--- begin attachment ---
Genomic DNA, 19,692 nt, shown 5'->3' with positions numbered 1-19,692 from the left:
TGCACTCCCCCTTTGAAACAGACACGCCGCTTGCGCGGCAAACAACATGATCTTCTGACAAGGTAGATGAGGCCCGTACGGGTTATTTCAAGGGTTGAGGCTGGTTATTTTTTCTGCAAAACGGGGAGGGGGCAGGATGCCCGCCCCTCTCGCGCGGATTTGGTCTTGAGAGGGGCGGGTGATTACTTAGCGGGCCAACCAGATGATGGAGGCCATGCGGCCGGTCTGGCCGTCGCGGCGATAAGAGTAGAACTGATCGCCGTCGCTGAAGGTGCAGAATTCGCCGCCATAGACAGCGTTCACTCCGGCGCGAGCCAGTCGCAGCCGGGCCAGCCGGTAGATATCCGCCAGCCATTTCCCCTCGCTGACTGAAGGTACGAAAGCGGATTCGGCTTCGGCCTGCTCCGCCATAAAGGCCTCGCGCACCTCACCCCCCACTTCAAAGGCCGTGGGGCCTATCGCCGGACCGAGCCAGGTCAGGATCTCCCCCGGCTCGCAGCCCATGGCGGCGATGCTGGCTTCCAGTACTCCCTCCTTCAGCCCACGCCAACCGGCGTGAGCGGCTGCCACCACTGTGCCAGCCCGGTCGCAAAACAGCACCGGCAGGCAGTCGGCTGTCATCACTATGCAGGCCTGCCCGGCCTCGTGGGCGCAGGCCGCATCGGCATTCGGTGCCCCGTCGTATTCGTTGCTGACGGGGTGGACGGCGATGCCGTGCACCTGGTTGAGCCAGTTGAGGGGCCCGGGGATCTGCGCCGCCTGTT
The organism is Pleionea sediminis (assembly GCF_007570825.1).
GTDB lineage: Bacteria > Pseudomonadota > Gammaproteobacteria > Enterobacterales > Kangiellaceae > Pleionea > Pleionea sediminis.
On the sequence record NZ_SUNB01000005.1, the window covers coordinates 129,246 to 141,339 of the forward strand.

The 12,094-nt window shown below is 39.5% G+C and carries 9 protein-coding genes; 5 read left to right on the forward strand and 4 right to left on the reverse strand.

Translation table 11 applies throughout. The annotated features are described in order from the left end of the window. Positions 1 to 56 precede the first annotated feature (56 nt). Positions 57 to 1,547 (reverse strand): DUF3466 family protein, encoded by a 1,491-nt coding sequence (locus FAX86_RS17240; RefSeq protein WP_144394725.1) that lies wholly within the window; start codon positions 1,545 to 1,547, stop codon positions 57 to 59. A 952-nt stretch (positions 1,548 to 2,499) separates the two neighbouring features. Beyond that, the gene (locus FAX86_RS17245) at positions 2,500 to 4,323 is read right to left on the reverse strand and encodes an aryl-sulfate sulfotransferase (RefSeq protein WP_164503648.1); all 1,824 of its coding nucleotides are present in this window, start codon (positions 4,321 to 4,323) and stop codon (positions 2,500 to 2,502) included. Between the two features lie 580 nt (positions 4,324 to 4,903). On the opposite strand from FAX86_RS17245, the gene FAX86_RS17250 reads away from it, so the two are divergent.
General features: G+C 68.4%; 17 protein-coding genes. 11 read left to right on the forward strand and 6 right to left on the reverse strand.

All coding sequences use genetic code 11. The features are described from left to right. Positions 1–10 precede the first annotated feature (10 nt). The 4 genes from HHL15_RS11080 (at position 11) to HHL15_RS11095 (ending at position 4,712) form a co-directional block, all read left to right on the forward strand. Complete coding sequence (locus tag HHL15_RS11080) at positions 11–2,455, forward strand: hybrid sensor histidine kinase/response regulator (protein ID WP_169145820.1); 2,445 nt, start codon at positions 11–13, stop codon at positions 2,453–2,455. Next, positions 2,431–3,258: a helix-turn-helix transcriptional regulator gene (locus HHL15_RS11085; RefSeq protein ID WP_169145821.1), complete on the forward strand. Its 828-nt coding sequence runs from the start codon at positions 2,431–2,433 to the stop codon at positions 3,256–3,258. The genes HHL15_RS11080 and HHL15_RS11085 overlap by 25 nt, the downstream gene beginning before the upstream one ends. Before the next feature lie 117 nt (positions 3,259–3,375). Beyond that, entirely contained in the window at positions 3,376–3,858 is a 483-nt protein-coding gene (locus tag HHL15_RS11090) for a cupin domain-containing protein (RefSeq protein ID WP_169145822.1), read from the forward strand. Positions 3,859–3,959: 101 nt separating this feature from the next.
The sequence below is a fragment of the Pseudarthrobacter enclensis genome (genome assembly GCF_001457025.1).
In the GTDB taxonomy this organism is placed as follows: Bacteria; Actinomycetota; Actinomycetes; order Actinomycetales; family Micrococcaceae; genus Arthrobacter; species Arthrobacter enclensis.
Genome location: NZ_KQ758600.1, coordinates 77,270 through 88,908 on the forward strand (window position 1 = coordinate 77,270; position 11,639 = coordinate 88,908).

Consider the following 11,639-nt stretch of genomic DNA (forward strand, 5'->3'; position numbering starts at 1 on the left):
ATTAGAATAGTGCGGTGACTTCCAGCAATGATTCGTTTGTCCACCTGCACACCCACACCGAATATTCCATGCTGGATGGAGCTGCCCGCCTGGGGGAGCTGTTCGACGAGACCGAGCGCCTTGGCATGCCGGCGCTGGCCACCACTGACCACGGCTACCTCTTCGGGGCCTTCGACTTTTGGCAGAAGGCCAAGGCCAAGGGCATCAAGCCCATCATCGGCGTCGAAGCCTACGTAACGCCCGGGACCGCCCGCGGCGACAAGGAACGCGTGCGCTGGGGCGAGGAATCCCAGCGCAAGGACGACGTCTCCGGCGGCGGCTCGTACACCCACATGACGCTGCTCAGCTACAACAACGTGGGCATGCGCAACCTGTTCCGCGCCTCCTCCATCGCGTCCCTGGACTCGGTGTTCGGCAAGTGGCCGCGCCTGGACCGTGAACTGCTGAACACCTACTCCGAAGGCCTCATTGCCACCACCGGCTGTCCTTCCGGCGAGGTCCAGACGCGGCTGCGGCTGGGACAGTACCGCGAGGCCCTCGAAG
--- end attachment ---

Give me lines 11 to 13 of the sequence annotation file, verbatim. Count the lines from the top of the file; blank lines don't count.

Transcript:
In the GTDB taxonomy this organism is placed as follows: Bacteria; Actinomycetota; Actinomycetes; order Actinomycetales; family Micrococcaceae; genus Arthrobacter; species Arthrobacter enclensis.
Genome location: NZ_KQ758600.1, coordinates 77,270 through 88,908 on the forward strand (window position 1 = coordinate 77,270; position 11,639 = coordinate 88,908).

Consider the following 11,639-nt stretch of genomic DNA (forward strand, 5'->3'; position numbering starts at 1 on the left):